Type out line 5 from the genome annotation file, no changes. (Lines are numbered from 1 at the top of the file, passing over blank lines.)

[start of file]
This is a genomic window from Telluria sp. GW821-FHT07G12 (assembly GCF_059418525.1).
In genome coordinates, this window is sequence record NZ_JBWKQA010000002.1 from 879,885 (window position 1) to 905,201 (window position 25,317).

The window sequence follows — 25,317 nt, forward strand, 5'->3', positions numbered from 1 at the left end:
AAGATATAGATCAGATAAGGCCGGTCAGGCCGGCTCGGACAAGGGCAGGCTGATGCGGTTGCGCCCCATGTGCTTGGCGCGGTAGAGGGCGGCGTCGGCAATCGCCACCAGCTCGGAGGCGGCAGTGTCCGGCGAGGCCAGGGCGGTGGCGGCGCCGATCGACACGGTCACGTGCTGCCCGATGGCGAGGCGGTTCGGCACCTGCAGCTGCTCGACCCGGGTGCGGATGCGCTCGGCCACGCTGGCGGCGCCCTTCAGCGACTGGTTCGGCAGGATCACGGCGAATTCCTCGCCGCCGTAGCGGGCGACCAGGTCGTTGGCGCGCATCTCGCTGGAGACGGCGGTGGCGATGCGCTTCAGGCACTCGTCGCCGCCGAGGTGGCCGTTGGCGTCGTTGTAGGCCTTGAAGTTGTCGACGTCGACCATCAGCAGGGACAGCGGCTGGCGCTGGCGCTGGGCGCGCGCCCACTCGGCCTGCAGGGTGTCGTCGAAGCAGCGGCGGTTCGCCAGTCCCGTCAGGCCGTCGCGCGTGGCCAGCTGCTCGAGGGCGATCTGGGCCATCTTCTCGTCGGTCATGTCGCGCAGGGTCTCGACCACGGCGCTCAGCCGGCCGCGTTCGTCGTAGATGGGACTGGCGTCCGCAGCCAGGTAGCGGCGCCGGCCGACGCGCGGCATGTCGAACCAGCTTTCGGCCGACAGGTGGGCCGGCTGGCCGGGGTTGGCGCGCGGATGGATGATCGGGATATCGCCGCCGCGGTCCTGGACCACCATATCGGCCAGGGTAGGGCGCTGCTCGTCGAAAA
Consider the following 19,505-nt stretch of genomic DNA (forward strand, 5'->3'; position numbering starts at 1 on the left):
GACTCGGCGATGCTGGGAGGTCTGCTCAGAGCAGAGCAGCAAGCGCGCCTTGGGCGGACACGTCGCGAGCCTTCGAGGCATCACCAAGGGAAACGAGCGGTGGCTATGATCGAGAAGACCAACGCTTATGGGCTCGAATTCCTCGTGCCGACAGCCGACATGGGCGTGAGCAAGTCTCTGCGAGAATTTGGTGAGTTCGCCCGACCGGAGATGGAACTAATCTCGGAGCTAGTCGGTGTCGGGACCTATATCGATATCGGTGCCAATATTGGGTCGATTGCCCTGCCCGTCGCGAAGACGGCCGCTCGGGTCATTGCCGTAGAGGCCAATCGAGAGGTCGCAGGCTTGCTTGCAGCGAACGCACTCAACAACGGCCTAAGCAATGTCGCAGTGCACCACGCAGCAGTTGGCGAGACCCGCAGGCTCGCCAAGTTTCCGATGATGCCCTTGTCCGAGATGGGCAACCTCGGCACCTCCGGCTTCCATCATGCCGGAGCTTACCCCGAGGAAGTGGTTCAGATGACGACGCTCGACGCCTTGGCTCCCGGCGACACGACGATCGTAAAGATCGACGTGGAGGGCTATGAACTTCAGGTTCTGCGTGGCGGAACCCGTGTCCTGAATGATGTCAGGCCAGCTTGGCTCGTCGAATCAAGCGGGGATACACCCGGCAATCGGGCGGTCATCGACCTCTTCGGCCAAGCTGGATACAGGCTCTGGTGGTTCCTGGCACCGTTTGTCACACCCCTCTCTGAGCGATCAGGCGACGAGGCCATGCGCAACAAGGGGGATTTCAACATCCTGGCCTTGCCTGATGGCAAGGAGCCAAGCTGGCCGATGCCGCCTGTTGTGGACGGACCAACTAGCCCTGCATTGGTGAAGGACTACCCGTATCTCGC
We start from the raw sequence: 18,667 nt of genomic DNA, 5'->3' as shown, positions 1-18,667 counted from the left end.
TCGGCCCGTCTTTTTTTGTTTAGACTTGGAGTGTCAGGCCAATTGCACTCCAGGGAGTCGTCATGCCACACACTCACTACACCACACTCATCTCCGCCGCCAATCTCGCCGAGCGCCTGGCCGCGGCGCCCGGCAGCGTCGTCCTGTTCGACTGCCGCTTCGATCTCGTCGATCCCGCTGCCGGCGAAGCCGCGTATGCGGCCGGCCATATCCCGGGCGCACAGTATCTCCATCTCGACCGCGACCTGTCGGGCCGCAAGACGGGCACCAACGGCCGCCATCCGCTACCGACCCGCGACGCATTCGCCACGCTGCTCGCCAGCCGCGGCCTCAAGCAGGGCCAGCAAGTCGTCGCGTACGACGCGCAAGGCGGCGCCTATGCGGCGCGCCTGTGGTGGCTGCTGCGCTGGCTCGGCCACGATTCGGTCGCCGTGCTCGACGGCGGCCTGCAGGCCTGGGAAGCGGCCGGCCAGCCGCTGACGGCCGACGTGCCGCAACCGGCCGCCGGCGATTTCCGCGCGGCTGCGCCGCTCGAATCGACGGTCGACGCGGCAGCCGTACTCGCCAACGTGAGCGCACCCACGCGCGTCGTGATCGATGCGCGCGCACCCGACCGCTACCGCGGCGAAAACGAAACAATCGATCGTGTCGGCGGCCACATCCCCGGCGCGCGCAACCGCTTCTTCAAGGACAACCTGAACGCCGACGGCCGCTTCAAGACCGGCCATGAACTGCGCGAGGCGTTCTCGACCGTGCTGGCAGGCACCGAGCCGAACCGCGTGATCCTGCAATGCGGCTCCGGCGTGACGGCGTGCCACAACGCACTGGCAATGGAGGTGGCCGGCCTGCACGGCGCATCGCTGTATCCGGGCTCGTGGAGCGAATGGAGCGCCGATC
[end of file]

Consider the following 19,505-nt stretch of genomic DNA (forward strand, 5'->3'; position numbering starts at 1 on the left):